Acquisitions involve a lot of communication and information exchange. To keep track of everything, you need a “data room” – a virtual folder where you and buyers, advisors, and anyone else helping with your acquisition can share critical information. It’s as simple as creating a Google folder, copying your data across, and then granting access.
With a data room, you needn’t worry about losing email attachments or sifting through reams of paperwork to find something a buyer wants. Instead, you upload everything to a virtual workspace that you can share with a link. You then have a single source of the truth for all legal, financial, and operational docs and can see your startup as a prospective buyer would.
But a data room is only as good as the data you put inside it. Don’t leave building your data room until the last minute and risk missing something that delays your acquisition. You might also need to liaise with your CFO and COO to ensure the records are accurate and up-to-date. Start building it now, while you have time to gather everything together.
What to Include in Your Acquisition Data Room
This is everything you or an M&A advisor needs to market your startup. It includes a non-disclosure agreement (NDA), an information memorandum (a legal document outlining the benefits, risks, and conditions of acquiring your startup), a teaser or introduction to your acquisition (a 1-2 page summary introducing your startup to the market), and so on.
Financial and Tax Information
This is one of the most important areas of your data room, so pay it special attention. Include audited statements for at least three years, including current budgets, forecasts, and financial models as well as federal and state tax filings, capital leases, schedules, and any other financial commitments such as inventories, capital expenses, and depreciation.
Ask your attorney for your digital minute book (a compilation of all legal business records). Also include your company share certificates, resolved legal cases, contracts, intellectual property (patents), and so on. Your startup will come under intense scrutiny during legal and financial due diligence so it makes sense to focus on these areas of your data room first.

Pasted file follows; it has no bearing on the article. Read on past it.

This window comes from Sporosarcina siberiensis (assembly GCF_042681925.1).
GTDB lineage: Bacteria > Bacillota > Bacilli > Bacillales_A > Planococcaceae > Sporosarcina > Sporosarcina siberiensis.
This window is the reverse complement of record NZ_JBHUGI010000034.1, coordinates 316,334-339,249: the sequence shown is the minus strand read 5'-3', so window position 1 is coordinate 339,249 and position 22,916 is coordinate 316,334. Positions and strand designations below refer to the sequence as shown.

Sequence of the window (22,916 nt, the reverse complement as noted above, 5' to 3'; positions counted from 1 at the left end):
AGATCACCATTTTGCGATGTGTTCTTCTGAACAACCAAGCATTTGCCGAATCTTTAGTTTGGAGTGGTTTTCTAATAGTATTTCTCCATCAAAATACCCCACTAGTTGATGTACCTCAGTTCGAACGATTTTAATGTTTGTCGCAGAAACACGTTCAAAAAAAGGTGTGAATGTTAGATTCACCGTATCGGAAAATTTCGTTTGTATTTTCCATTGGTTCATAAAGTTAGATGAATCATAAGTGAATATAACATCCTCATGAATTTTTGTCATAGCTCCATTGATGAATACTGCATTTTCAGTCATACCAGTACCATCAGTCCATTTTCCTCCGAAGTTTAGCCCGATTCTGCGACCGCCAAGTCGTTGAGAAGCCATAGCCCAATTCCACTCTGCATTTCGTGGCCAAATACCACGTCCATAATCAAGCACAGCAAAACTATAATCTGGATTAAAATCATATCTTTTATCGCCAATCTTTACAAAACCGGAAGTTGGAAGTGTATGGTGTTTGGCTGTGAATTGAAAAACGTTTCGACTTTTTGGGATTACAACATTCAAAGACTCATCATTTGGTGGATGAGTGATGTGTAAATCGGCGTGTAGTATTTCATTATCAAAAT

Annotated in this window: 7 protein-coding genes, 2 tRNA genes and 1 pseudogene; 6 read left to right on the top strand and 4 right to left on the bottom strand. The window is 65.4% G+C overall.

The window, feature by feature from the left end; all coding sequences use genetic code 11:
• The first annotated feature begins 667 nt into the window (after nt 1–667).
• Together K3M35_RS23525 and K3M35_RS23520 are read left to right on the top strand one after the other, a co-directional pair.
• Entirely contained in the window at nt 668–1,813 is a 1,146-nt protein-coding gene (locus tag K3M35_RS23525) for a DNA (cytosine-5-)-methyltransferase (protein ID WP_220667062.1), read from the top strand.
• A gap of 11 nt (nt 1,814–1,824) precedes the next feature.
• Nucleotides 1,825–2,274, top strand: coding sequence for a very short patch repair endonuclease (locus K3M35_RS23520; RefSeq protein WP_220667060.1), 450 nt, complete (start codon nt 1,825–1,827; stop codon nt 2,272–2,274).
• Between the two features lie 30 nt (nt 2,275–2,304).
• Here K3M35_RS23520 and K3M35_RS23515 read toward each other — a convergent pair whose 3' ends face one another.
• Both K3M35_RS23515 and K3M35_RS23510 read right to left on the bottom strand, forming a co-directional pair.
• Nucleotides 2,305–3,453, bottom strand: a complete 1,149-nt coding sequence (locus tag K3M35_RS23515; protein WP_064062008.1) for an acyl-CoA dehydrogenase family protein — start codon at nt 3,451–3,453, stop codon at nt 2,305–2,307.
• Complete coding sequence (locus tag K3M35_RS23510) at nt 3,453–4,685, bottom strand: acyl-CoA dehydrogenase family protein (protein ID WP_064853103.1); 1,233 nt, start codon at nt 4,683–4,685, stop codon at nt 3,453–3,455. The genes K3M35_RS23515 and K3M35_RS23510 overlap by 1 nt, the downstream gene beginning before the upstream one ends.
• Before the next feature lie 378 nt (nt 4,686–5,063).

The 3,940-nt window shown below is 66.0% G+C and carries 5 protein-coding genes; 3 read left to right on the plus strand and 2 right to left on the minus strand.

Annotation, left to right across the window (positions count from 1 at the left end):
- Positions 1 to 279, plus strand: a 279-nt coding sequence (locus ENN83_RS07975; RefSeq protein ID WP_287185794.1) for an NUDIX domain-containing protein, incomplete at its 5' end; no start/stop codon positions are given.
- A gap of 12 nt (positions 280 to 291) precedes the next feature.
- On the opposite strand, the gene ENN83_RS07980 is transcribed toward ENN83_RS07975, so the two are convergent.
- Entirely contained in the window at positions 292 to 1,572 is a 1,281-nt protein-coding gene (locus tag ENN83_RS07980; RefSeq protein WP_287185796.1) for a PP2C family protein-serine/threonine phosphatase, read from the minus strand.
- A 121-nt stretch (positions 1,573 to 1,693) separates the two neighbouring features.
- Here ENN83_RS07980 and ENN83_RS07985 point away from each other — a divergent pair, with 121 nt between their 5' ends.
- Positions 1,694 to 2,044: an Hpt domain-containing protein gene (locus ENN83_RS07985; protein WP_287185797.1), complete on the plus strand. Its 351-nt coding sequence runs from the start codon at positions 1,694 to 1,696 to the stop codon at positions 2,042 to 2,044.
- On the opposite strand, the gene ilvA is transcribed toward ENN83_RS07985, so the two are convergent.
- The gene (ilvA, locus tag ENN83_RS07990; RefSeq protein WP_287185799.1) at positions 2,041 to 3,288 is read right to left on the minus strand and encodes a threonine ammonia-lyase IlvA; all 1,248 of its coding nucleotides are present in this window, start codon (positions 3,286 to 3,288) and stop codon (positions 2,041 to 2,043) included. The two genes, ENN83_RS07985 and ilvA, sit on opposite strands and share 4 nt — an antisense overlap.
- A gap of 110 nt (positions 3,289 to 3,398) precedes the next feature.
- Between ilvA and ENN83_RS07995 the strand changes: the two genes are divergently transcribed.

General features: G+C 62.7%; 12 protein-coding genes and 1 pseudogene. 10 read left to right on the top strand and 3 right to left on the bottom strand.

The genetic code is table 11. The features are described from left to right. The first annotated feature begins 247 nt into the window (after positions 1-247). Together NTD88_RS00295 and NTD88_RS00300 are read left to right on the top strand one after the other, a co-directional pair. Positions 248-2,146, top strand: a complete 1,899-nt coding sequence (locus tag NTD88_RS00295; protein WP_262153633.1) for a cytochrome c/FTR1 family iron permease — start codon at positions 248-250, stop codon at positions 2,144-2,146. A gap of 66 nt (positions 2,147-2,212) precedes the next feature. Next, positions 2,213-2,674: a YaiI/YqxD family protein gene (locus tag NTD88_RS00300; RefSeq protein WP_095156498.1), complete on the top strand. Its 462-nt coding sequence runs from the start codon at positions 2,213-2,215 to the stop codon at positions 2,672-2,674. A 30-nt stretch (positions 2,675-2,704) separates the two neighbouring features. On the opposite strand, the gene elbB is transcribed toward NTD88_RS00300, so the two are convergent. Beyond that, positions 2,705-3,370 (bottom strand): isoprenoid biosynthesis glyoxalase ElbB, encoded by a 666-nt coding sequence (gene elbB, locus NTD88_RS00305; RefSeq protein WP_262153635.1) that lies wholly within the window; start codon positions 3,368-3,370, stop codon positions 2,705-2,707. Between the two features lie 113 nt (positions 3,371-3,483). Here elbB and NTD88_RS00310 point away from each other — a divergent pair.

Prospective buyers want to know the people who helped your startup become what it is today. Include your employees’ resumes, salaries, pension details, equity percentages, benefits, and performance records. Buyers may use this data to replace lost employees post-acquisition or to tempt them to remain.
Private and Confidential Data
Any ongoing issues material to your startup such as pending legal disputes or industrial action should also go into your data room. How much you share is up to you, and you should only share the most sensitive data upon receipt of a signed NDA, but the law requires you to disclose anything pertinent to the sale. Include pending deals, legal cases, and contract disputes.
Inventory of Assets
Include a list of property and assets along with mortgages, loans, leases, and any environmental or regulatory support. Also include IP documentation such as patents, patent applications, trademarks, copyrights, domain registrations, software licenses, and any contracts outlining proprietary IP. (There is some overlap with legal here but the important thing is that the documents are easy to find.)
General contracts are the glue that binds your operational model together. As a result, the buyer will want to vet these contracts to ensure they’re watertight. Include all joint ventures, vendors, customers, and distributor contracts as well as sales, employment, and credit agreements that prove your business today is built upon solid contractual foundations.
Customer and Vendor Lists
The quality and volume of your customers as well as acquisition and retention plans are critical to any acquisition deal. Include key metrics (demographics, personas, and so on), sales commission plans, reseller information, lists of products and services, and marketing materials. Essentially a list of everyone you do business with and the details of that relationship.
Anything else not listed above but that’s still pertinent to your acquisition should also go into your data room. This includes things like government permits and licenses, insurance contracts, and current and past litigation settlements. If you’ve included these things under another category, no problem, you can skip this one.